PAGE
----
The fungal secondary metabolites Sterigmatocystin, Aflatoxin B1 and Ochratoxin A were obtained from Sigma Aldrich, dissolved in acetone and stored at -20°C. Each experimental tube contained the same amount of larval food medium as in all the other experiments. Ten microlitres of the mycotoxin solution was pipetted onto the medium to give final concentration of 1, 2 or 3 μg mycotoxin per milliliter substrate, depending on the experiment (Figure 2 in Result section).

Ten microliters pure acetone was pipetted into the control tubes (no mycotoxins). The acetone was allowed to evaporate for three hours before 10 first instar larvae were transferred to each tube. We set up 10 replicates for each combination of population, toxin and concentration. Confrontation with Sterigmatocystin was performed for the first time at generation 30 and a second time together with Aflatoxin B1 and Ochratoxin A in generation 33. Fly emergence was recorded as before.

Correlated responses III - effects on fungal performance

To test whether larvae from the FS and the UC lines differently affect fungal growth, we confronted two-day old A. nidulans colonies with ten Drosophila larvae using our standard experimental tubes (n = 10 replicates for each treatment-population combination). Twenty-four hours after larval transfer we started taking digital images (Canon® X100S, 8MPX) of the substrate surface every six hours. This allowed us to measure the substrate area covered by fungal tissue relative to the total surface (with ImageJ: http://rsbweb.nih.gov/ij/ webcite). In order to quantify the effect of insect competition on fungal growth we randomly assigned tubes containing both fungi and larvae to independent tubes where fungi grew without insect competitors. Relative to the size of undisturbed fungal colonies, for each pair of experimental tubes, we subtracted the proportionof the substrate area covered by undisturbed colonies from the area covered by fungi that had been challenged by larvae.

Assuming that the insect larvae hamper fungal growth [19], we expected to obtain Δ fungal cover values smaller than zero. The stronger the effect of larvae the closer the Δ fungal cover value would approach -1, whereas a value of zero would indicate no effect of insect competition on fungal colony growth.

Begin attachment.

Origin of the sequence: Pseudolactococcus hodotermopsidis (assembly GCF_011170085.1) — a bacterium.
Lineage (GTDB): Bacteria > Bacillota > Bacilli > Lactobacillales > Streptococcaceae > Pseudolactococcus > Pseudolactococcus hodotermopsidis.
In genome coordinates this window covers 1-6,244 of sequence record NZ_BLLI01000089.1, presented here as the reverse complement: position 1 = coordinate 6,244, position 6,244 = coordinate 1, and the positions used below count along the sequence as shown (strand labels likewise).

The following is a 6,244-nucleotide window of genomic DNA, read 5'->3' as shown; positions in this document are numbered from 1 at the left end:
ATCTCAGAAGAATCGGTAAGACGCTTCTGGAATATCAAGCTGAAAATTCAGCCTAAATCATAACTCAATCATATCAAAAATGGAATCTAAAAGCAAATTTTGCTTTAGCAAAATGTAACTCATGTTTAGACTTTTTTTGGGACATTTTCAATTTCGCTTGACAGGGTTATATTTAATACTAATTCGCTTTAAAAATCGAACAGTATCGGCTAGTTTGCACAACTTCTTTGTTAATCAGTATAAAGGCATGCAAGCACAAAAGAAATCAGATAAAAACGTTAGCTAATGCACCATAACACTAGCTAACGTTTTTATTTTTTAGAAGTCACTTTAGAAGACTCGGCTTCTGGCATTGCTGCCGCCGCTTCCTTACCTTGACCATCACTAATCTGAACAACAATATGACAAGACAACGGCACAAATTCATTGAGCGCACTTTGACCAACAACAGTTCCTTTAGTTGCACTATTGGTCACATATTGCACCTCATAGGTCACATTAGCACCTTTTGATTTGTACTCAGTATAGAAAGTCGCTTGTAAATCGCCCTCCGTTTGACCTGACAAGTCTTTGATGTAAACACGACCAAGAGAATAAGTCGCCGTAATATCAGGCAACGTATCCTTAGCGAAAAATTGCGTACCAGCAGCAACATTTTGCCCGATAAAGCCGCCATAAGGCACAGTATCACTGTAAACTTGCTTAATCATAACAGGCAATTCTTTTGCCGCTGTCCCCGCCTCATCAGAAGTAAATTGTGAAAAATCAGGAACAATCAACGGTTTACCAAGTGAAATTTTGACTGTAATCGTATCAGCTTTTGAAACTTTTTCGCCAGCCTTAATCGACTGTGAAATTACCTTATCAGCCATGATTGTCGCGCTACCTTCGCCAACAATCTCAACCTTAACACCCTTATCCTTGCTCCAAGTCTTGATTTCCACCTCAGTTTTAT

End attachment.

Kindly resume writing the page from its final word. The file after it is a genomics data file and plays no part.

Statistical analysis

We used the GLMMIX procedure of SAS 9.0 with a logit link function and binomial error distribution to fit a generalized linear model that allows including random factors [40]. 'Selection regime' (FS, UC) was specified as the fixed factors.'Fly lines' were nested within 'selection regime' and interactions with other factors were considered random factors. Mold growth patterns were analyzed as repeated measures with MIXED procedure of SAS 9.0. Each experimental unit was considered as a repeated subject. Since the different levels of the repeated effect represented different time steps, we fitted a time series model by using the autoregressive 1 covariance structure, AR(1) [48].

Authors' contributions

MR conceived the study and designed the experiments. MT carried out the experiments. MR and MT analyzed the data and wrote the manuscript. Both authors read and approved the final version of the manuscript.

Acknowledgements

We thank Nancy P. Keller for providing the fungal strains used in this study. Andrew J. Davis and Christiana Anagnostou are acknowledged for their constructive criticism on an earlier draft of this paper. This work was supported by DFG research grants to MR (Ro3523/2-1, 3-1).